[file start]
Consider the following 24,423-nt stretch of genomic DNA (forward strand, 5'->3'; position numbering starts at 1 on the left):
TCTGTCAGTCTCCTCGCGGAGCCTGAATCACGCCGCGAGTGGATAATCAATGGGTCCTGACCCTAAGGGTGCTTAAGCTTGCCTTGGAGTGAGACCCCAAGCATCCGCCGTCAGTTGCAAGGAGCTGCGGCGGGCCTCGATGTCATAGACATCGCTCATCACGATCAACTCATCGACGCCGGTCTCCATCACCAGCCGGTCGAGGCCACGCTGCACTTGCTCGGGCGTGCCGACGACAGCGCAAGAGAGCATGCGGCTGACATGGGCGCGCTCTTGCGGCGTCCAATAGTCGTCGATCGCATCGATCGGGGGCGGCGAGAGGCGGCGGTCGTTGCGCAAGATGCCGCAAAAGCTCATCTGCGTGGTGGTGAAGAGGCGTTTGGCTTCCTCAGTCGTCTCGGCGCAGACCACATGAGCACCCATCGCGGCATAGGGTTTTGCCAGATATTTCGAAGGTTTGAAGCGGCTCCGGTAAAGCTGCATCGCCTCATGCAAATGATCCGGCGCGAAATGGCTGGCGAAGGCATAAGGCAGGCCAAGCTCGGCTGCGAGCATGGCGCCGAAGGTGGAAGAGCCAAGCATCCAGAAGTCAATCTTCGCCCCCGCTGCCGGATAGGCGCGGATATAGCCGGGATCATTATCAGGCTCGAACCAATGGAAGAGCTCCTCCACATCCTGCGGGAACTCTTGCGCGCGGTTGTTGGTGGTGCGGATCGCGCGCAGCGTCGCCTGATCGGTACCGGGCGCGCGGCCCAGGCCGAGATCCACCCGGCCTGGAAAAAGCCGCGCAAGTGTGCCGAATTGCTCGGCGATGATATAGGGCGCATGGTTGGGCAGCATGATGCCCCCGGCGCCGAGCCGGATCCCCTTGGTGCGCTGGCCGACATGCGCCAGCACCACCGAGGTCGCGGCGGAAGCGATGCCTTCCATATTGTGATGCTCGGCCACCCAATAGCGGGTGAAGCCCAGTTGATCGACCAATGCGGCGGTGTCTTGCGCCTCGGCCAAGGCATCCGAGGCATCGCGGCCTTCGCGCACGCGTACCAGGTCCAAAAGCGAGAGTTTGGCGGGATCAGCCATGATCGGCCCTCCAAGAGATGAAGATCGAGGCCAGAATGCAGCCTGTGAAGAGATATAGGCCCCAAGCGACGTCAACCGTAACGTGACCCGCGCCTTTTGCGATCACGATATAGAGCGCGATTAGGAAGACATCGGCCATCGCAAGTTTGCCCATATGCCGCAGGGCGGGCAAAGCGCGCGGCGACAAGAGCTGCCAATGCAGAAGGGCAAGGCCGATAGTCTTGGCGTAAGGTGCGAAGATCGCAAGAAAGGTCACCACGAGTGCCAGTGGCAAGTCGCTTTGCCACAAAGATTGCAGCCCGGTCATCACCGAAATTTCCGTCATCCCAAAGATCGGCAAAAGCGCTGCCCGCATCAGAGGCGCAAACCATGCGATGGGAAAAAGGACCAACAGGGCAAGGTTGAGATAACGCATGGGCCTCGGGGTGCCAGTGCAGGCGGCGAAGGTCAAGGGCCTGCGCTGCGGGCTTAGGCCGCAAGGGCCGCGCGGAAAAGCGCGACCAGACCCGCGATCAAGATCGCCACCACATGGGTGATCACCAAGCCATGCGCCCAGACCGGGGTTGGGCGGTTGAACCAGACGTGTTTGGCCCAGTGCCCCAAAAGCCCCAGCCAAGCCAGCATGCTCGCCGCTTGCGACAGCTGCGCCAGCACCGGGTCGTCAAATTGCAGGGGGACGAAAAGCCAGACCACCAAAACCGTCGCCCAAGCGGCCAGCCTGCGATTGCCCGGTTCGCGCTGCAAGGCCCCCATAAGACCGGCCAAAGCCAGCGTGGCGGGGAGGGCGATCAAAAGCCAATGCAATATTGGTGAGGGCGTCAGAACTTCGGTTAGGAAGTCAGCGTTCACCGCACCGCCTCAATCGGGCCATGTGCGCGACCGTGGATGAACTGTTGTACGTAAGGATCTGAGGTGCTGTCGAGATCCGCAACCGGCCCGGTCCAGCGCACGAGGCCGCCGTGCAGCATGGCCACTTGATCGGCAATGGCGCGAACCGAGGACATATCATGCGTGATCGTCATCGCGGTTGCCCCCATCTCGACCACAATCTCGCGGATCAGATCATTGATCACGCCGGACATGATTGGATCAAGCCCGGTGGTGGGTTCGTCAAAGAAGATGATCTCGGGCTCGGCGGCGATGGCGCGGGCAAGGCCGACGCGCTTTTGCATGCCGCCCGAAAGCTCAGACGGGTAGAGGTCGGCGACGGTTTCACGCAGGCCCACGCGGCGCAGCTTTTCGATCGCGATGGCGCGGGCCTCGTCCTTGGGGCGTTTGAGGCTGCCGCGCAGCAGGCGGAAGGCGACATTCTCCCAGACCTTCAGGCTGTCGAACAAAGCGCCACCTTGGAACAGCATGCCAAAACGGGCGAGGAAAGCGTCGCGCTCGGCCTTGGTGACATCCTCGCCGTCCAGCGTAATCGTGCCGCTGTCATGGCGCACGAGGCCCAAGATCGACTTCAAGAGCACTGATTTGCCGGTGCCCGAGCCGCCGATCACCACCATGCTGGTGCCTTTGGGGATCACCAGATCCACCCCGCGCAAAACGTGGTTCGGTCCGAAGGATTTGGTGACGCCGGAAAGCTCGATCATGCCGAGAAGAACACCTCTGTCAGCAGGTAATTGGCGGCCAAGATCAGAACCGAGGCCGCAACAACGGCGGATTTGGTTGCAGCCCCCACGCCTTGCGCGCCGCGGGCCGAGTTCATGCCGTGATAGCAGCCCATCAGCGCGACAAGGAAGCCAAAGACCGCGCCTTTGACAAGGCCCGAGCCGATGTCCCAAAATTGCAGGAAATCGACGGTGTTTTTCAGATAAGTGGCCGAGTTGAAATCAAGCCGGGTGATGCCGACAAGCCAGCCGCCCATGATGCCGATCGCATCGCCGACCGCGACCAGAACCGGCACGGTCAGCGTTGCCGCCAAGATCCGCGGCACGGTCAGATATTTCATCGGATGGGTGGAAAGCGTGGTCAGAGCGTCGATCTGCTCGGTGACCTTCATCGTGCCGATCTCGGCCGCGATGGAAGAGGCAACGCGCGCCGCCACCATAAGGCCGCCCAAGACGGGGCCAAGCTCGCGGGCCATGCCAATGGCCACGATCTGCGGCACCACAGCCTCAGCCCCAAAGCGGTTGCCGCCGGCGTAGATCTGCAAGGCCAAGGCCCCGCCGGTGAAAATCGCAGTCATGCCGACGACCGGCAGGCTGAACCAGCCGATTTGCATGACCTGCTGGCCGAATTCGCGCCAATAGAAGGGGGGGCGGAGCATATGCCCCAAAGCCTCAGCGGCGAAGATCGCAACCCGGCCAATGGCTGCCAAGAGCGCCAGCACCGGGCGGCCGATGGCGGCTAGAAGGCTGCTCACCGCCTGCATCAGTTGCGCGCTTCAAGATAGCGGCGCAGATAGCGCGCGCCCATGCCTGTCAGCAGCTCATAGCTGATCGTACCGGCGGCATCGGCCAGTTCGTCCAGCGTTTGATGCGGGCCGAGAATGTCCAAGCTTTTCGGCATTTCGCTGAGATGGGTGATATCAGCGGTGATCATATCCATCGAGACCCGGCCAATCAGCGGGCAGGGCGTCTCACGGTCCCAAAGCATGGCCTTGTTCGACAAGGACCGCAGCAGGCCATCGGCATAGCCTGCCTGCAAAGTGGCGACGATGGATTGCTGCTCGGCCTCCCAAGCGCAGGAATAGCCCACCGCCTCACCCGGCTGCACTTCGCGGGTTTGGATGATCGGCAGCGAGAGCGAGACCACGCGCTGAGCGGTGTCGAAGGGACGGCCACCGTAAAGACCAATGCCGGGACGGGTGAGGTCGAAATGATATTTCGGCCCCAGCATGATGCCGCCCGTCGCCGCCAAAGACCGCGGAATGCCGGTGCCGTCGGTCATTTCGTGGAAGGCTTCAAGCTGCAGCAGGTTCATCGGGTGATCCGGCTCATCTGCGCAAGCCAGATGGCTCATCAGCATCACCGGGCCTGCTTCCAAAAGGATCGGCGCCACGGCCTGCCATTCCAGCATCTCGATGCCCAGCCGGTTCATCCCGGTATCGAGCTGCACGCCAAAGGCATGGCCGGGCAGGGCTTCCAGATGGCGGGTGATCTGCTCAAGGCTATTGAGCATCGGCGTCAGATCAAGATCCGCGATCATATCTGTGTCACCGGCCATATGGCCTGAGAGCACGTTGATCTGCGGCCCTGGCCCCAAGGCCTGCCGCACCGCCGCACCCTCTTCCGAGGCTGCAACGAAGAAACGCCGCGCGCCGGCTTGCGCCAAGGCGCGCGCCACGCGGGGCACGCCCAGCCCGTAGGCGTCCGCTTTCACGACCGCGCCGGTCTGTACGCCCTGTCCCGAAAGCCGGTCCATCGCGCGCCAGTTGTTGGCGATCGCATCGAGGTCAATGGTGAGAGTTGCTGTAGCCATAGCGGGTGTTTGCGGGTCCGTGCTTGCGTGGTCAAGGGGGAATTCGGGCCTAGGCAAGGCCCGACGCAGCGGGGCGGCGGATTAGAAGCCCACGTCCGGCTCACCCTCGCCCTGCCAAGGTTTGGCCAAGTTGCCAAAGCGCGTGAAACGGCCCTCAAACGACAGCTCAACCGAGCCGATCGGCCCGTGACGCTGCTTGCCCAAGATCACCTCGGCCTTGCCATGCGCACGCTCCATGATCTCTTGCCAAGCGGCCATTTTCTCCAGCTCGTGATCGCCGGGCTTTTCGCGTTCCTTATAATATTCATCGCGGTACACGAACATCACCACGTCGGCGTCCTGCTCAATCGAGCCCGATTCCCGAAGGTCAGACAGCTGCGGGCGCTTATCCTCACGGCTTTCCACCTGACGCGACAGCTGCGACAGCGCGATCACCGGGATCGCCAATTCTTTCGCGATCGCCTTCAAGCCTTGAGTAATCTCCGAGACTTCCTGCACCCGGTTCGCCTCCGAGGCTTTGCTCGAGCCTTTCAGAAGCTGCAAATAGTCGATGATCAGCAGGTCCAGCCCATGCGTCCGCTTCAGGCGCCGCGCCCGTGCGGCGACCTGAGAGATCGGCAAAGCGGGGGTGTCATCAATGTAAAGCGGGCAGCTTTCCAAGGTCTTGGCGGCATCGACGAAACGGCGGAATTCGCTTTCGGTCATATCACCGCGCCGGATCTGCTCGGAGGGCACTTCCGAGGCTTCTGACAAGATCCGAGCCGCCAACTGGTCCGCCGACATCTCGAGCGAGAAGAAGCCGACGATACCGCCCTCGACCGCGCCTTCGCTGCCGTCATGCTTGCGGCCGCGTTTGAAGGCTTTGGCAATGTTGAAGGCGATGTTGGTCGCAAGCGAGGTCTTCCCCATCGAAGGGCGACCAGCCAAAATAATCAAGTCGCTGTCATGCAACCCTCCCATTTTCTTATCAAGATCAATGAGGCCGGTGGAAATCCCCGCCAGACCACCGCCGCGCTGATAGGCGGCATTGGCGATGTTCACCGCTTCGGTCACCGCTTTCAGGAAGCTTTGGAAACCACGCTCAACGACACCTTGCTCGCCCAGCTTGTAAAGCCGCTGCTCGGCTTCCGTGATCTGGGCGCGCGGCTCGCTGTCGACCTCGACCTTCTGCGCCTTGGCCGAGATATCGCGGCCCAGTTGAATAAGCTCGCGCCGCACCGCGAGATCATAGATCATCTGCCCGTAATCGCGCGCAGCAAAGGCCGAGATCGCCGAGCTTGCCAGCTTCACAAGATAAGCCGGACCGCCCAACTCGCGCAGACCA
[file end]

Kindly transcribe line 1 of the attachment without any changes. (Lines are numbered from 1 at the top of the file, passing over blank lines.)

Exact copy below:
Consider the following 24,423-nt stretch of genomic DNA (forward strand, 5'->3'; position numbering starts at 1 on the left):